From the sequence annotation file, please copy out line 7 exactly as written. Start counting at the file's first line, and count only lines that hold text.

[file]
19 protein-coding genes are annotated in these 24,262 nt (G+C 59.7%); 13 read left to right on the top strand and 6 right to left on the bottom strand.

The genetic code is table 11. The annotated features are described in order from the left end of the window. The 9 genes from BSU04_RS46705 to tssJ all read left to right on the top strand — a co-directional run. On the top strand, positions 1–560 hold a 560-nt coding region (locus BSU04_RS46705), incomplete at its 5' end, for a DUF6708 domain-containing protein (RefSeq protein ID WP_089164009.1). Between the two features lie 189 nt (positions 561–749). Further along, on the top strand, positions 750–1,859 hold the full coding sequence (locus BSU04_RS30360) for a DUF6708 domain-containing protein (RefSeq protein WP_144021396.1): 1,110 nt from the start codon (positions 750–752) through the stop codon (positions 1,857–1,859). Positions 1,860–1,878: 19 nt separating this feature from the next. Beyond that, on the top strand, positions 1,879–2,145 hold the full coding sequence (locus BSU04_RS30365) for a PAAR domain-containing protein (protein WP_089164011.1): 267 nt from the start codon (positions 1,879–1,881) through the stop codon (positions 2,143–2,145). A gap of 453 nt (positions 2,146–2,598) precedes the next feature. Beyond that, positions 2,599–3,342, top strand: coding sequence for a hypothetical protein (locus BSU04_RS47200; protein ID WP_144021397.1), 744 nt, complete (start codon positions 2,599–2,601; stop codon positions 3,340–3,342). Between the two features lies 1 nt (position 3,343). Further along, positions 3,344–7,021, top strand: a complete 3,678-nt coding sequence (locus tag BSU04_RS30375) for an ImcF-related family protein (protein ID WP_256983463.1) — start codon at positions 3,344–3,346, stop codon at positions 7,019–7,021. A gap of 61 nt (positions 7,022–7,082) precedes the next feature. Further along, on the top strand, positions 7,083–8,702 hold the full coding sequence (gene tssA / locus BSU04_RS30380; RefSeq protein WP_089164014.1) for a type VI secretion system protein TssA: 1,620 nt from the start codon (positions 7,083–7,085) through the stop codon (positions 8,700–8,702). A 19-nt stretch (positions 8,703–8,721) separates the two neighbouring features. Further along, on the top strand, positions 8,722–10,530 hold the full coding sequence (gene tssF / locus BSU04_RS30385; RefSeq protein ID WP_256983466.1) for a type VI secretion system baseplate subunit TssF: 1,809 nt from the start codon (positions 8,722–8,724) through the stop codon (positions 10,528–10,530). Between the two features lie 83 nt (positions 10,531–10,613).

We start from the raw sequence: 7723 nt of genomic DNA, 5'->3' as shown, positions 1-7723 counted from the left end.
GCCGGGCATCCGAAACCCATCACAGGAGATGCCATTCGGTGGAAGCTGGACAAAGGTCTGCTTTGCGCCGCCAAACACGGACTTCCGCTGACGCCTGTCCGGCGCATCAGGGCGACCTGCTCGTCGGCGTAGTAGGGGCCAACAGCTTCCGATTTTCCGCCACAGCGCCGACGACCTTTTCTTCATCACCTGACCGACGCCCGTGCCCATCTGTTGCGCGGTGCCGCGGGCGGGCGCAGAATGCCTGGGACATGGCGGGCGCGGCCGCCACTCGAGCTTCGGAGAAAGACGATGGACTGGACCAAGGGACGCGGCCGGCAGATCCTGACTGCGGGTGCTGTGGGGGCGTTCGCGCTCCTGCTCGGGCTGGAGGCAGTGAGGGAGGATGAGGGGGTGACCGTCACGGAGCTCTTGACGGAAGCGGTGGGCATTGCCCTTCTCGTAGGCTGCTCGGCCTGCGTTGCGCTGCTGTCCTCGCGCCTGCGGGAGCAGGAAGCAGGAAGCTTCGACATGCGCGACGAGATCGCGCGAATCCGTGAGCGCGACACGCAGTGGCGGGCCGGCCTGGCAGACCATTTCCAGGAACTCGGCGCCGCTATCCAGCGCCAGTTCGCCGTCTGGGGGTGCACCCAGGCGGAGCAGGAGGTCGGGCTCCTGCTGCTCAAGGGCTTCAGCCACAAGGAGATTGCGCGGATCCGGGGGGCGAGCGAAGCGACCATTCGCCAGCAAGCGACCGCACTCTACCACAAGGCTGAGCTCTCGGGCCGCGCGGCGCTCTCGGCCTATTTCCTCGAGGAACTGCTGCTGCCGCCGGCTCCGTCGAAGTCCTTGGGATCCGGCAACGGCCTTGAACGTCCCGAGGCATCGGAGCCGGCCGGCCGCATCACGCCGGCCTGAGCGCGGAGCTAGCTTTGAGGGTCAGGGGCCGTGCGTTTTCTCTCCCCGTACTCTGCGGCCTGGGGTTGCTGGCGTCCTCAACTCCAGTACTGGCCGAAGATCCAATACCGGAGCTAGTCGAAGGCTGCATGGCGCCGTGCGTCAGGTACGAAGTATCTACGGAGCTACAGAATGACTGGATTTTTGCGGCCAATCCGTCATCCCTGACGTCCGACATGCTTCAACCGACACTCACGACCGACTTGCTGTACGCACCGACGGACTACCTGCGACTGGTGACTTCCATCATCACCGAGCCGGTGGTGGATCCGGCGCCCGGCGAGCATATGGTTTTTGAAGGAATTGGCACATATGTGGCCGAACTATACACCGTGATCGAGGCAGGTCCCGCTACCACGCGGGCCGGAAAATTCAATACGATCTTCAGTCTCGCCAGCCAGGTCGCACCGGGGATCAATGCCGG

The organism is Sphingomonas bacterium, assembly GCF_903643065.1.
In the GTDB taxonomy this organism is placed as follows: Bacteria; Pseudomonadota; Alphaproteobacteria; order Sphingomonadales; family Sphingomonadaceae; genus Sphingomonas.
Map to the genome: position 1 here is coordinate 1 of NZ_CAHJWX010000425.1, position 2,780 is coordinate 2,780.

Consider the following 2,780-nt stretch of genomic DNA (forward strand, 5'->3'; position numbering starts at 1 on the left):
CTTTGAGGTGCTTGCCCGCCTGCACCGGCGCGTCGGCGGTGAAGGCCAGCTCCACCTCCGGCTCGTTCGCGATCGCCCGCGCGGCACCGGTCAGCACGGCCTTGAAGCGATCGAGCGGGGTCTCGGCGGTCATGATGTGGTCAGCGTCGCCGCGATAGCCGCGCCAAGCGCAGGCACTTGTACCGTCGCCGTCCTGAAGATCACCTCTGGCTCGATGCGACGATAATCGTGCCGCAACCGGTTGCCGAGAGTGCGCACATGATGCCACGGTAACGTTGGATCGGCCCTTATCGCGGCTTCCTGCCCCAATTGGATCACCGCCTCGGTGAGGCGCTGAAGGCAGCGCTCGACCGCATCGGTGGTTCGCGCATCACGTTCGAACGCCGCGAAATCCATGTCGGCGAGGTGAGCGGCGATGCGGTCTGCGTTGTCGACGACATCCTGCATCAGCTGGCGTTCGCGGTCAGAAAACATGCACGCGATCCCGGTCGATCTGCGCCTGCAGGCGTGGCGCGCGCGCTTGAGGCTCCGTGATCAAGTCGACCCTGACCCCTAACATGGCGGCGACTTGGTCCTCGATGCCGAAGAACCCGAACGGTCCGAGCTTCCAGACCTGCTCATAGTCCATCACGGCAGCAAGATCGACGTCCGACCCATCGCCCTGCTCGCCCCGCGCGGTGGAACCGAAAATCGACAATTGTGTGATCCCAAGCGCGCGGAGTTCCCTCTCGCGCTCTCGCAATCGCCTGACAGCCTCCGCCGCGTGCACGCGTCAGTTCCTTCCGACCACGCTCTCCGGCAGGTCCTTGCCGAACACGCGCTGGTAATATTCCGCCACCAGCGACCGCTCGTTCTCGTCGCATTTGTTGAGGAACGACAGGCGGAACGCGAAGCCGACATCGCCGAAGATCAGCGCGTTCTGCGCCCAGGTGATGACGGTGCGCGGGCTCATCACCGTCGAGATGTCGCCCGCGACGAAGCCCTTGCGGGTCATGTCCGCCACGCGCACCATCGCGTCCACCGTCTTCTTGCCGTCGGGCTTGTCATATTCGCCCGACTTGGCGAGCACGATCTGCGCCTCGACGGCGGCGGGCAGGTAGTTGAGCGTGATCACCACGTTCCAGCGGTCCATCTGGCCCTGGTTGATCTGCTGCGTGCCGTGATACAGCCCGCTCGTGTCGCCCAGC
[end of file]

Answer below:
Map to the genome: position 1 here is coordinate 1 of NZ_CAHJWX010000425.1, position 2,780 is coordinate 2,780.